|Hasbro's OGL headache?|
- Short terms or phrases don't fall under copyright unless they are emblematic of the work in question (like "Play it again, Sam" for Casablanca).
- Precedent supports the making of original "add-ons" and supplements for games without license.
- References to trademarks are allowed under the doctrine of nominative use, provided there is no other commonly recognized way to refer to the trademarked thing, and there is no confusion as to the origin of the product.
- Game mechanics may be subject to patent (as in Wizards' soon-to-expire patent on the concept of a collectible card game) but this is a separate issue.
Well, it seemed like a good idea at the time, but every general is fighting the last war. The OGL was a silver bullet for two problems that had helped drag down TSR in the 1990's: commitment to producing a glut of official products, and bad publicity from infringement policing. In that light it was a brilliant single stroke combining PR and outsourcing.
But over ten years later, as the sales of the OGL product Pathfinder have outstripped those of the official D&D game, there must be bitter regrets indeed in Providence. Certainly, strong signals are being sent that the next Hasbro edition of D&D is going to go back to basics. If that's the case, it's likely that material being sold or given away that is currently not compatible with D&D 4th, but that sticks to the basic elements of D&D that have been very carefully maintained over otherwise seismic changes in the gameplay, will constitute more of a threat to their operations. In particular this would be true of complete games - "heartbreakers" - that let the players dispense with the core product that forms the mainstay of sales. It's also instructive that without exception, every commercial role-playing game that has been released as a clone or derivative of D&D, using that common language of stats and mechanics, has put itself under the OGL. This has decidedly not been the case with supplements.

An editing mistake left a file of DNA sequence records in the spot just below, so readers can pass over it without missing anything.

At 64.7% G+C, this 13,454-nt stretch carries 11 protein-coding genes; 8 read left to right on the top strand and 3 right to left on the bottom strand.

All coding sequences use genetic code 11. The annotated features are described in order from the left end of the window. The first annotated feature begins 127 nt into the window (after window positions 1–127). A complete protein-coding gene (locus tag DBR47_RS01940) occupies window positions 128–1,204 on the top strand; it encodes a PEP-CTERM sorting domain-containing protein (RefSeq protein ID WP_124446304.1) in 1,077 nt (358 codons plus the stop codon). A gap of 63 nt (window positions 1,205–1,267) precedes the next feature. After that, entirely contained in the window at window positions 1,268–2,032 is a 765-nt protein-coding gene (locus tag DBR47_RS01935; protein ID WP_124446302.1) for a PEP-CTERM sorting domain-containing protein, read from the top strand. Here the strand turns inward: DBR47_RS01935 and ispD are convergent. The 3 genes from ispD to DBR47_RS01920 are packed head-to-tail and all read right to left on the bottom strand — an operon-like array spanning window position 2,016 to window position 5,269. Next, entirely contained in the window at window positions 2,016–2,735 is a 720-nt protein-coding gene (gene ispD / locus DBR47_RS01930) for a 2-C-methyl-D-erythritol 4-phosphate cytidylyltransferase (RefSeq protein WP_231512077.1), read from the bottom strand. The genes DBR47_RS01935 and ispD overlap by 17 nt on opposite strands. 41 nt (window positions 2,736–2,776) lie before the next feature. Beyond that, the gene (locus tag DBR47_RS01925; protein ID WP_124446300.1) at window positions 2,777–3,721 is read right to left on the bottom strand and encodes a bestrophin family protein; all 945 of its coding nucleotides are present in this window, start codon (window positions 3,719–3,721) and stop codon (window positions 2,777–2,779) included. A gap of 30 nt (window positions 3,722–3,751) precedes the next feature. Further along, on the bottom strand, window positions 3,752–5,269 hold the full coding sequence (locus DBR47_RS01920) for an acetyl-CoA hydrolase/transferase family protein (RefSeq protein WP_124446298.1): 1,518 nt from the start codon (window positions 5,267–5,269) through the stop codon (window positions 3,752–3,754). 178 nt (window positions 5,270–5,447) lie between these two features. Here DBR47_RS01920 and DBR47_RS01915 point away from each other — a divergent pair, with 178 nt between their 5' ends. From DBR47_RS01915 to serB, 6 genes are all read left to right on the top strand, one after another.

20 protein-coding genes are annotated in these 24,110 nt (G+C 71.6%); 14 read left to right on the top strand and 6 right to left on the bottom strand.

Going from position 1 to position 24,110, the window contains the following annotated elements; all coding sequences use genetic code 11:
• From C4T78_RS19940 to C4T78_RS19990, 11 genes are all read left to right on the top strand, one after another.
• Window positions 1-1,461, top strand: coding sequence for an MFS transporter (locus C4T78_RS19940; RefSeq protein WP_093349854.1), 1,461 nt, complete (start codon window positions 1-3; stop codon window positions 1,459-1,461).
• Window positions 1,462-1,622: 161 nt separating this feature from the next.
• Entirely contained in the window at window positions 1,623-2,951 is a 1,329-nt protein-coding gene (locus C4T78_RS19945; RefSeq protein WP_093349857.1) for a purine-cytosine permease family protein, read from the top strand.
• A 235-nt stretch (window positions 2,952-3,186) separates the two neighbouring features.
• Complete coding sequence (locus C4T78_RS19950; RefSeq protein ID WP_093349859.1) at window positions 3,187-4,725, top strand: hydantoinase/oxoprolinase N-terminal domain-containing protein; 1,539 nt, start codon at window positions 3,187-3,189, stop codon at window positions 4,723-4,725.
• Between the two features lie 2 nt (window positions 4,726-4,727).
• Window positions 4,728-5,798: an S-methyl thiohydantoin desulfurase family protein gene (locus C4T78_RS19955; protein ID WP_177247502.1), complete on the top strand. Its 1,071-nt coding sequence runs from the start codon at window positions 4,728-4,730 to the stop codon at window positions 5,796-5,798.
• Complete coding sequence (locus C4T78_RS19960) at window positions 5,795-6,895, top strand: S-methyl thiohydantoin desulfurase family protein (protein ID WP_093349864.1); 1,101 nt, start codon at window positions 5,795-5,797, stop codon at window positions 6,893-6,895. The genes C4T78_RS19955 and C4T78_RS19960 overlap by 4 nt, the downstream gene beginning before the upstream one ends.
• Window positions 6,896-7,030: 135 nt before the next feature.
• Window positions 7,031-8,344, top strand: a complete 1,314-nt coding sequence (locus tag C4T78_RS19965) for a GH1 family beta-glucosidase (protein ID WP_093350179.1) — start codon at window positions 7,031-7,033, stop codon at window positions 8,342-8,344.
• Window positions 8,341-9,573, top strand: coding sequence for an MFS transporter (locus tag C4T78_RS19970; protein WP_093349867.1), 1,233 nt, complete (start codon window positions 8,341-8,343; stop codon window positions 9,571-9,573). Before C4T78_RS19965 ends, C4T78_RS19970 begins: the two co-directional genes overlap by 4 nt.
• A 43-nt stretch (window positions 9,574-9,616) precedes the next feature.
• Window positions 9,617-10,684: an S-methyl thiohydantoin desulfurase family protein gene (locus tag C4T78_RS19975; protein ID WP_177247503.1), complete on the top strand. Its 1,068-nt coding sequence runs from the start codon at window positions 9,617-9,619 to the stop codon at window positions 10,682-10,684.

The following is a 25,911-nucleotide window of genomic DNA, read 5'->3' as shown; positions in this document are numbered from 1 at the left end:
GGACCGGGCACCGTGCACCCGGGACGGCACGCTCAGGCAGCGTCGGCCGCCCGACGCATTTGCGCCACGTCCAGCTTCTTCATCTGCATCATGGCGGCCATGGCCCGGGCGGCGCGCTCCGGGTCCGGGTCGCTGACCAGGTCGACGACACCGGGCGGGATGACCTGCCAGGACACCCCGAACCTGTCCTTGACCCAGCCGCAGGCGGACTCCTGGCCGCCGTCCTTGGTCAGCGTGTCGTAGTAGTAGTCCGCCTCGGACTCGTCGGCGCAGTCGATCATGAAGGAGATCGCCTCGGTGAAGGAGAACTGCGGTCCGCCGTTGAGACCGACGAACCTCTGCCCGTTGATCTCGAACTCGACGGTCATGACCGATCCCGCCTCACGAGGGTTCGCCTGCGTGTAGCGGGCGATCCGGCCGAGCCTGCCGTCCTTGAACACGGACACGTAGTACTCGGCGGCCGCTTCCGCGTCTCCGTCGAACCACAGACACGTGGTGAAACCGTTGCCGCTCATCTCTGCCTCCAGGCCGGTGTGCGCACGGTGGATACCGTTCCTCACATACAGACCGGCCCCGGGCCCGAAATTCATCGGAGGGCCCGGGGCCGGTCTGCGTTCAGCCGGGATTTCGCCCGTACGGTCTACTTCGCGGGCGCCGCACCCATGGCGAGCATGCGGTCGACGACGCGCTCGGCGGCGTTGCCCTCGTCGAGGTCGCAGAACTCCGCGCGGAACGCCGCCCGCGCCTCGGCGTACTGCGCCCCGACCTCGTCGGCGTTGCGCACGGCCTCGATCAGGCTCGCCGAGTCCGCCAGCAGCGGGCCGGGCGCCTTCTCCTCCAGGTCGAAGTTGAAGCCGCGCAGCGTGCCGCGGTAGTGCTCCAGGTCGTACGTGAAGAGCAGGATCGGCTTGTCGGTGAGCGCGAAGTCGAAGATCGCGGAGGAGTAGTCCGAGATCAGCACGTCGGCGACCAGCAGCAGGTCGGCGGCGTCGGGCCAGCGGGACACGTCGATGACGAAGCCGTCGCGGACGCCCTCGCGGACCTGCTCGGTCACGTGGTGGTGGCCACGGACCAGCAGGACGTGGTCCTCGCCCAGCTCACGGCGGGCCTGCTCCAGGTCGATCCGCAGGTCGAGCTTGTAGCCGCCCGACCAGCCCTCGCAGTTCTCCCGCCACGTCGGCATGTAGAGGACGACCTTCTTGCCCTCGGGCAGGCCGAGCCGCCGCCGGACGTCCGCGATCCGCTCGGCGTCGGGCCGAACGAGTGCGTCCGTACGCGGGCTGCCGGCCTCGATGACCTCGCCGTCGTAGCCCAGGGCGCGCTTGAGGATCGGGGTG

Now, some people in the OSR (chiefly flagship captain Maliszewski) are extremely careful with their online content, to the point of putting every monster and spell idea under the OGL. My gamble is that this won't be strictly necessary. But something tells me that putting the core derivative work on this site - the One Page Rules modular D&D variant I have been using in games - under OGL rather than Creative Commons is a very good idea. There is enough of D&D's DNA in there that it seems both the prudent and correct thing to do.
That is my position anyway - certainly not legal advice of any qualified kind. If you think differently, won't you speak up in the comments?